How The Rich Rule US Democracy

Via Social Europe Journal, Dani Rodrik points to both a perennial question on economic self-interests and elections:

Martin Gilens of Princeton University and Benjamin Page of Northwestern University, have recently produced some stark findings for the United States that have dramatic implications for the functioning of democracy – in the US and elsewhere.

When viewed in isolation, the preferences of the “average” voter – that is, a voter in the middle of the income distribution – seem to have a strongly positive influence on the government’s ultimate response. A policy that the average voter would like is significantly more likely to be enacted.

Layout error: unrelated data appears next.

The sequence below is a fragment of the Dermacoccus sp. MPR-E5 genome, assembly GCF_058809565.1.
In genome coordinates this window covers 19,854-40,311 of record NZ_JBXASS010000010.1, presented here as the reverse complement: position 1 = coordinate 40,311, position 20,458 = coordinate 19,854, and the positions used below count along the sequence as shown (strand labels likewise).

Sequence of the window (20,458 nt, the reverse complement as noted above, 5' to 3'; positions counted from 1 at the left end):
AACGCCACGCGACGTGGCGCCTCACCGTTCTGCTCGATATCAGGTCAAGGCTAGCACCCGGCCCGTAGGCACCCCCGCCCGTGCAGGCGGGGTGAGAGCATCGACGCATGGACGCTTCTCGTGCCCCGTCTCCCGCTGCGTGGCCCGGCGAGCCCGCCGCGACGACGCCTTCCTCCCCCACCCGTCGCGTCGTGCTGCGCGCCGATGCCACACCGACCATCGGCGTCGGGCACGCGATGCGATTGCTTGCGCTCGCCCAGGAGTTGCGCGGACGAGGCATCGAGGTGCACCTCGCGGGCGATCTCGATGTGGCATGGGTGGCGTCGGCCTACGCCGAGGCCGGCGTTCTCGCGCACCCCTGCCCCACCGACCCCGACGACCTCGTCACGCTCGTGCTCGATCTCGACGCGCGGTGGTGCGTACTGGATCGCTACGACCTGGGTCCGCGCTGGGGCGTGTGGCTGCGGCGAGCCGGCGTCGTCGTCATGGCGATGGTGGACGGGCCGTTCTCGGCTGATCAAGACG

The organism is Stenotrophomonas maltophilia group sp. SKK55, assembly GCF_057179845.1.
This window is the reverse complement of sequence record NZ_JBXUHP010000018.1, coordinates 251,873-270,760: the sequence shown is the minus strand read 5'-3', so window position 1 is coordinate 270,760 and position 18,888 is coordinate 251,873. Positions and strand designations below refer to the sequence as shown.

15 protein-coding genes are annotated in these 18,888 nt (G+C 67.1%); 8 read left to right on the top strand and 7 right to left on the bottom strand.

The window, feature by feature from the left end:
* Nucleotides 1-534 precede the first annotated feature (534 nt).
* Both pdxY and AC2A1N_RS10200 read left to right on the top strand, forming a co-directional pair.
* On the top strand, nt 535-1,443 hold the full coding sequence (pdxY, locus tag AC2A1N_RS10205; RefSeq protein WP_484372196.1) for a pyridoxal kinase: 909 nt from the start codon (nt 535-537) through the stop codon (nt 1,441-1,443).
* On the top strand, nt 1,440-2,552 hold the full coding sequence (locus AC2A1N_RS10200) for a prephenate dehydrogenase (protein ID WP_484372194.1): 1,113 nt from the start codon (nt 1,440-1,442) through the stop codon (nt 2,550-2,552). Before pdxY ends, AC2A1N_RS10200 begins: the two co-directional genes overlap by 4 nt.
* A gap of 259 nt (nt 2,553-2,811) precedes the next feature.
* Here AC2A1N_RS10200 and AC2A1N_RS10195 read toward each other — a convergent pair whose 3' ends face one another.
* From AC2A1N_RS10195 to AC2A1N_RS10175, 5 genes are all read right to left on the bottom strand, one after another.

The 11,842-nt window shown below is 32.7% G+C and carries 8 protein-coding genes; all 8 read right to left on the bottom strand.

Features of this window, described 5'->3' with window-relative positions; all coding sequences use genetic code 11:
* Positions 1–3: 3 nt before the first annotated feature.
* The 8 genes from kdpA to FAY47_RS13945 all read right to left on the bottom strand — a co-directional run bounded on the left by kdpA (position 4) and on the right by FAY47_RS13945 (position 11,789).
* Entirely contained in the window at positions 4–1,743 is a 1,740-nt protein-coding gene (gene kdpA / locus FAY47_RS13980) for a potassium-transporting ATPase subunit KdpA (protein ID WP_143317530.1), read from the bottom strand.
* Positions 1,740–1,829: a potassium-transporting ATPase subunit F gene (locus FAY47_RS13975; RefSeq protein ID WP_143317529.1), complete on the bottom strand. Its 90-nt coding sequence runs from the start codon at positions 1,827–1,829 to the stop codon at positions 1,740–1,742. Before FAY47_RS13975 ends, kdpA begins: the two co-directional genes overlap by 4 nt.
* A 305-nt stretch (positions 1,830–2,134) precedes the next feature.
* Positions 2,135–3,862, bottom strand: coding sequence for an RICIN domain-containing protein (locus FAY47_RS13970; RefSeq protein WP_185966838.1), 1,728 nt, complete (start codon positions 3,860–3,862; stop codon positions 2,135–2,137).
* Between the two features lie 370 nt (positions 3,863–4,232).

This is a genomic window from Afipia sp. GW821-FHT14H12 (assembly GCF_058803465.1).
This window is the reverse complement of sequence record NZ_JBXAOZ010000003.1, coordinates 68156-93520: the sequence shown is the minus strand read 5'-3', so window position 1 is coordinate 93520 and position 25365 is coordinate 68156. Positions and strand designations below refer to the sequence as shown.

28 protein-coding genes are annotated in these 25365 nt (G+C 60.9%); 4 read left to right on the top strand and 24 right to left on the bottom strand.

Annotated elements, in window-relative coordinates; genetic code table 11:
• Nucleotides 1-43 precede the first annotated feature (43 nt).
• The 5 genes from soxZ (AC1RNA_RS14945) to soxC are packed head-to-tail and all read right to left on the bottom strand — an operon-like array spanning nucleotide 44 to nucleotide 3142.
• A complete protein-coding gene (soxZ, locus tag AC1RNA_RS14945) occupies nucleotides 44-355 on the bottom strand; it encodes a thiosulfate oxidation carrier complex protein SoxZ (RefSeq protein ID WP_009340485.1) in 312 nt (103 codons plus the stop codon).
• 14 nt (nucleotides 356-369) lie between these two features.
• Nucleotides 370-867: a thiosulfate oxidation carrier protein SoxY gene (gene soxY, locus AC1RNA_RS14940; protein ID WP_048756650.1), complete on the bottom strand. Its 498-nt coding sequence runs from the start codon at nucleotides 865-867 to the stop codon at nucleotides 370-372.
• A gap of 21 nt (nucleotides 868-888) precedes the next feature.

But, as Gilens and Page note, this gives a misleadingly upbeat impression of the representativeness of government decisions.The preferences of the average voter and of economic elites are not very different on most policy matters.

To carry out that test, Gilens and Page ran a horse race between the preferences of average voters and those of economic elites – defined as individuals at the top tenth percentile of the income distribution – to see which voters exert greater influence. They found that the effect of the average voter drops to insignificant levels, while that of economic elites remains substantial.

As Gilens and Page emphasize, their evidence does not imply that government policy makes the average citizen worse off. Ordinary citizens often do get what they want, by virtue of the fact that their preferences frequently are similar to those of the elite. This correlation of the two groups’ preferences may make it difficult for voters to discern politicians’ bias.